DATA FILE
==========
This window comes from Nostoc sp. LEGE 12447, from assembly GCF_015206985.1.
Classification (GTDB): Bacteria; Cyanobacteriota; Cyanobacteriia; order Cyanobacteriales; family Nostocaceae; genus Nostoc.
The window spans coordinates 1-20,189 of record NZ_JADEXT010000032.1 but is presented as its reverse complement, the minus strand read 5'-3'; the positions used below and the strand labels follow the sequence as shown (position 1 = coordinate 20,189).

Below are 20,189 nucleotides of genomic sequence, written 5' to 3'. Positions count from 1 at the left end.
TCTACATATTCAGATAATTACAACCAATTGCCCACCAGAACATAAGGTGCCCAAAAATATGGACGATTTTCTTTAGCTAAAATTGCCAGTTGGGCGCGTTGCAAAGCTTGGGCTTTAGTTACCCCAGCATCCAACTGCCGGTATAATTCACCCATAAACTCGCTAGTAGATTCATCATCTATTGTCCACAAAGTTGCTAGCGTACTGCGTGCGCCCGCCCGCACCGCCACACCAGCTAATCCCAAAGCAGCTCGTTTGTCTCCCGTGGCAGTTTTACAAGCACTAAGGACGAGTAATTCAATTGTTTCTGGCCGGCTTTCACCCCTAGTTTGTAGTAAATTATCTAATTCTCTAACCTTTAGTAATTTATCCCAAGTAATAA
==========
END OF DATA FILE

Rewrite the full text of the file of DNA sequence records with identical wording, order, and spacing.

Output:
This window comes from Nostoc sp. LEGE 12447, from assembly GCF_015206985.1.
Classification (GTDB): Bacteria; Cyanobacteriota; Cyanobacteriia; order Cyanobacteriales; family Nostocaceae; genus Nostoc.
The window spans coordinates 1-20,189 of record NZ_JADEXT010000032.1 but is presented as its reverse complement, the minus strand read 5'-3'; the positions used below and the strand labels follow the sequence as shown (position 1 = coordinate 20,189).

Below are 20,189 nucleotides of genomic sequence, written 5' to 3'. Positions count from 1 at the left end.
TCTACATATTCAGATAATTACAACCAATTGCCCACCAGAACATAAGGTGCCCAAAAATATGGACGATTTTCTTTAGCTAAAATTGCCAGTTGGGCGCGTTGCAAAGCTTGGGCTTTAGTTACCCCAGCATCCAACTGCCGGTATAATTCACCCATAAACTCGCTAGTAGATTCATCATCTATTGTCCACAAAGTTGCTAGCGTACTGCGTGCGCCCGCCCGCACCGCCACACCAGCTAATCCCAAAGCAGCTCGTTTGTCTCCCGTGGCAGTTTTACAAGCACTAAGGACGAGTAATTCAATTGTTTCTGGCCGGCTTTCACCCCTAGTTTGTAGTAAATTATCTAATTCTCTAACCTTTAGTAATTTATCCCAAGTAATAA